Kaley Cuoco, the star of the Big Bang Theory, married Ryan Sweeting, a famous tennis player  during some of her highest grossing Big Bang Theory years.  She was worth an estimated $72,000,000.00 when they separated but she only had to pay him $165,000.00 because they signed a Prenuptial Agreement. 

A famous example of a spouse agreeing to take less after a separation was Russel Brand who apparently agreed to take nothing from his ex-wife Katy Perry despite the fact that she earned several millions during their two year marriage.  

In my experience, Most prenuptial agreements include clauses where a spouse agrees to not touch the other’s business or investments after separation.  They can be overturned so make sure that you have your lawyer draft a well protected Agreement.  

Finally Number Seven:  How much you pay depends on how much your Ex-spouse is worth.    Equalization laws affect you less or more depending on how much money your ex-spouse is worth compared to you.   Unlike spousal support and child support this is about what your ex-spouse owns rather than how much money they make.  

There is little you can do about this after a separation, however, if you wanted to know why some people separate unscathed, a major reason is because their ex-spouse likely earns as much and is worth as much as them.  

If you are still married, encourage your spouse to save as much money as possible during your marriage.  The more they save, the less of your money you have to give.  For example, your ex-spouse may earn less money than you per year, but if they are better at saving, they may have saved as much as you or even more.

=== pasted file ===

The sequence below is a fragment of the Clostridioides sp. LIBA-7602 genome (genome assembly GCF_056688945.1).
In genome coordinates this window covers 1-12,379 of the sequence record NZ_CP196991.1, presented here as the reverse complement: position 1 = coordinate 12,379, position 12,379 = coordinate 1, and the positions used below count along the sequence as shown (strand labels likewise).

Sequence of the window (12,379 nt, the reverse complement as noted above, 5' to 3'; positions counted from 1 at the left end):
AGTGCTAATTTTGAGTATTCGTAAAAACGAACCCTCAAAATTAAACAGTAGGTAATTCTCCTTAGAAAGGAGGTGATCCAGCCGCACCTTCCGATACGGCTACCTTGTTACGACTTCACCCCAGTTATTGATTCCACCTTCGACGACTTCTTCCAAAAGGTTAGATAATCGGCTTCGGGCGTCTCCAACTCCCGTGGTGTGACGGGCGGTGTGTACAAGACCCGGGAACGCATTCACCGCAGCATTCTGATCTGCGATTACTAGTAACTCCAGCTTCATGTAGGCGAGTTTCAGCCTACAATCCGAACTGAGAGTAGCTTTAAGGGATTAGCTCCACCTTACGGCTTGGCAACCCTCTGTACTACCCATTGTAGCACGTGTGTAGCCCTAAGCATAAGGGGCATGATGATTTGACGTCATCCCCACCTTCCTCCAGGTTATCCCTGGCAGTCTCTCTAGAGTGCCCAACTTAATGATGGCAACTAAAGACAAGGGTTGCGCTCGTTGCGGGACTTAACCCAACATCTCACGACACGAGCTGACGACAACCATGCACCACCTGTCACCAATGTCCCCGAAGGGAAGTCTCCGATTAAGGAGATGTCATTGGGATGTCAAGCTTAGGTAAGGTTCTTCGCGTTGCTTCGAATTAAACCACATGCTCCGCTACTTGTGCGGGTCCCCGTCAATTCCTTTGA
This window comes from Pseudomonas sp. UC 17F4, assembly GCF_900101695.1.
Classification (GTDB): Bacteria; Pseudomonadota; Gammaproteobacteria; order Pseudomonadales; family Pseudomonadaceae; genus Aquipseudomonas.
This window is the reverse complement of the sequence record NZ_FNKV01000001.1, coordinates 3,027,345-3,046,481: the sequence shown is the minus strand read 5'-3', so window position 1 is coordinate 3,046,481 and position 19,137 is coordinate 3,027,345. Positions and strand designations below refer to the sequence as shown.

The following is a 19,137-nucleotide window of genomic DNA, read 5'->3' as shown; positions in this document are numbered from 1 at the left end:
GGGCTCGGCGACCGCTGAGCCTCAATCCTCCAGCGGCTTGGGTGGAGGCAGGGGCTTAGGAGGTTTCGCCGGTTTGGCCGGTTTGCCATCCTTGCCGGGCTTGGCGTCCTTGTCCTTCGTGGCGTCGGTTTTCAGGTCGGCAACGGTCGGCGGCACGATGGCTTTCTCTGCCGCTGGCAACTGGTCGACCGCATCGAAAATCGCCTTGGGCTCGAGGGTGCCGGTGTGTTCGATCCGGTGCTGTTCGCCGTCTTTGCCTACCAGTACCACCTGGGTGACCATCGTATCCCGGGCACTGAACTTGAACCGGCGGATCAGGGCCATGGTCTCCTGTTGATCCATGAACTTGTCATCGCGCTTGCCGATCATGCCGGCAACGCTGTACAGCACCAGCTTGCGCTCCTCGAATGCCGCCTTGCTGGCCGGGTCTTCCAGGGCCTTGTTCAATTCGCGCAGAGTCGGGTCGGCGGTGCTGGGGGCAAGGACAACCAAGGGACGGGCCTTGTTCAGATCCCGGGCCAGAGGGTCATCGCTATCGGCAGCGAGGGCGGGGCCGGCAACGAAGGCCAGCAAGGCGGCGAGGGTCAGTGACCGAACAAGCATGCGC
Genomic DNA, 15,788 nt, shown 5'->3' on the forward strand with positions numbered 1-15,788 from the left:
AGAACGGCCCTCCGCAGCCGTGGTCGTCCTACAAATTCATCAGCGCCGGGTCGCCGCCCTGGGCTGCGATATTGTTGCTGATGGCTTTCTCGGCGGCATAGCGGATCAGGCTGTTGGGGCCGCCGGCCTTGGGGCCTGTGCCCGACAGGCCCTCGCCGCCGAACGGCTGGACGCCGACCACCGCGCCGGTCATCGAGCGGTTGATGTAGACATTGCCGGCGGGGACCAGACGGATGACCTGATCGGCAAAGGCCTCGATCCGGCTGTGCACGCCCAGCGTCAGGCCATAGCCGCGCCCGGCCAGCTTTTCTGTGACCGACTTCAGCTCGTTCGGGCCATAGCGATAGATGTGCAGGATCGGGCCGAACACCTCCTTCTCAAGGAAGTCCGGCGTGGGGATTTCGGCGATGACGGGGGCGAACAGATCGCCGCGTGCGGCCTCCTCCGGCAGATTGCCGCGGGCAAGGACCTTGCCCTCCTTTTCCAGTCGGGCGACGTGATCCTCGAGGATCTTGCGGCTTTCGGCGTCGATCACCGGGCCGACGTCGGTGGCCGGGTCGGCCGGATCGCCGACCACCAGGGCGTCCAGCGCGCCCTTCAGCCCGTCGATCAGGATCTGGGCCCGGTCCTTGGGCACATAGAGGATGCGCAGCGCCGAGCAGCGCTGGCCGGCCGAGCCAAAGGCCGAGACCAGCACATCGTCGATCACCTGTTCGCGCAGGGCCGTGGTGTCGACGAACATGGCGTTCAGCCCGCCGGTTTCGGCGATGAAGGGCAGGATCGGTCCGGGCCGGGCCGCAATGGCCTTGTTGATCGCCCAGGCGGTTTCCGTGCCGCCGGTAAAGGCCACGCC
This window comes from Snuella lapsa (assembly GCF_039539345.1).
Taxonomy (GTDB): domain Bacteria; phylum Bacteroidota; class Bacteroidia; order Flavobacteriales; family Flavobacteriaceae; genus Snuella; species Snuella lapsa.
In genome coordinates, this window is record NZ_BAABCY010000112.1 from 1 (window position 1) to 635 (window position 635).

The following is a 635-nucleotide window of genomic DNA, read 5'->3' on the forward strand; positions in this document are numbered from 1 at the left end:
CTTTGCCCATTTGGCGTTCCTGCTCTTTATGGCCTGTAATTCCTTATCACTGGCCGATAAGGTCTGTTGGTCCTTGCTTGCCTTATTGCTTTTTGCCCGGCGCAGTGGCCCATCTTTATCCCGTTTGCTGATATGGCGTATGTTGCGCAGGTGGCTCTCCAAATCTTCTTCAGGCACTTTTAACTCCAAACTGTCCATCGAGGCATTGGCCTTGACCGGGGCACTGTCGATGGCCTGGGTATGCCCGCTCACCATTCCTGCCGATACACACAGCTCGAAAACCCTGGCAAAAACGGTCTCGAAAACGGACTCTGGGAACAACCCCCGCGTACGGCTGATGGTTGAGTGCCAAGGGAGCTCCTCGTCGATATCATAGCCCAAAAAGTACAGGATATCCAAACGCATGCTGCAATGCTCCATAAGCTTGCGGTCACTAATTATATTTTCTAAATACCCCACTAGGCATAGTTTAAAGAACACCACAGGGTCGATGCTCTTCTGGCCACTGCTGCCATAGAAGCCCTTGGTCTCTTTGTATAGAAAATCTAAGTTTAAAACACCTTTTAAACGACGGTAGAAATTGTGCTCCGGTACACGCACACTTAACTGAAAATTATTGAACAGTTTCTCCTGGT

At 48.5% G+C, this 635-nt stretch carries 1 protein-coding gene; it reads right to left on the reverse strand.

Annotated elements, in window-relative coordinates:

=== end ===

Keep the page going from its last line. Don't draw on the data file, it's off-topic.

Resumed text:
I have had a client who earned over $150,000.00 a year but was terrible at saving his money.  She would waste it on buying a new truck every year and buying expensive meals and trips.   His wife only earned $40,000.00 a year but she was much better at saving.  When they separated, he owned almost nothing and his ex-wife had to give him half of her retirement savings because she was the only person who was able to save anything.  She was obviously very upset.   

The basic idea is that you are generally better off with a spouse who saves as much or more money than you do. 

Summary:

To summarize,  if you are not married, you may not have to divide anything.  Whatever you owned before marriage or bought after marriage will likely not have to be divided.  You add up your total assets and your total debts.  You must make sure that you count your ex-spouse’s stuff as well. 

In the next lesson we will talk about how equalization is calculated.

If you have any questions please email us.    

PART 2 

Alright welcome to Equalization part two.  In this video  we explain the 5 steps to calculating your equalization payment.  The goal of this video is to help you see how your family assets and debts are divided.  We know from the 7 basics of Equalization laws that you add up all of your assets and subtract all of your debts but this lesson will teach you how it’s done.  You can then use this to help you create the best plan for your assets.   

Remember, we are talking about your stuff or your assets and debts, we are not talking about your income here.  

Before we begin, it is important to note that equalization laws are very complicated.  This lesson explains the basics of calculating Equalization.  In real life there will be other laws that will affect this calculation.  For example, there are different rules on how to value an asset, what date you have it valued and who gets the asset. 

 This video will teach you the basics but your lawyer will help you with the specific issues in your case.  You must hire a lawyer before you make any decisions regarding your debts and assets.  

Alright so here are the Five Steps to Calculate Your Equalization 

Step 1:  Add all of your assets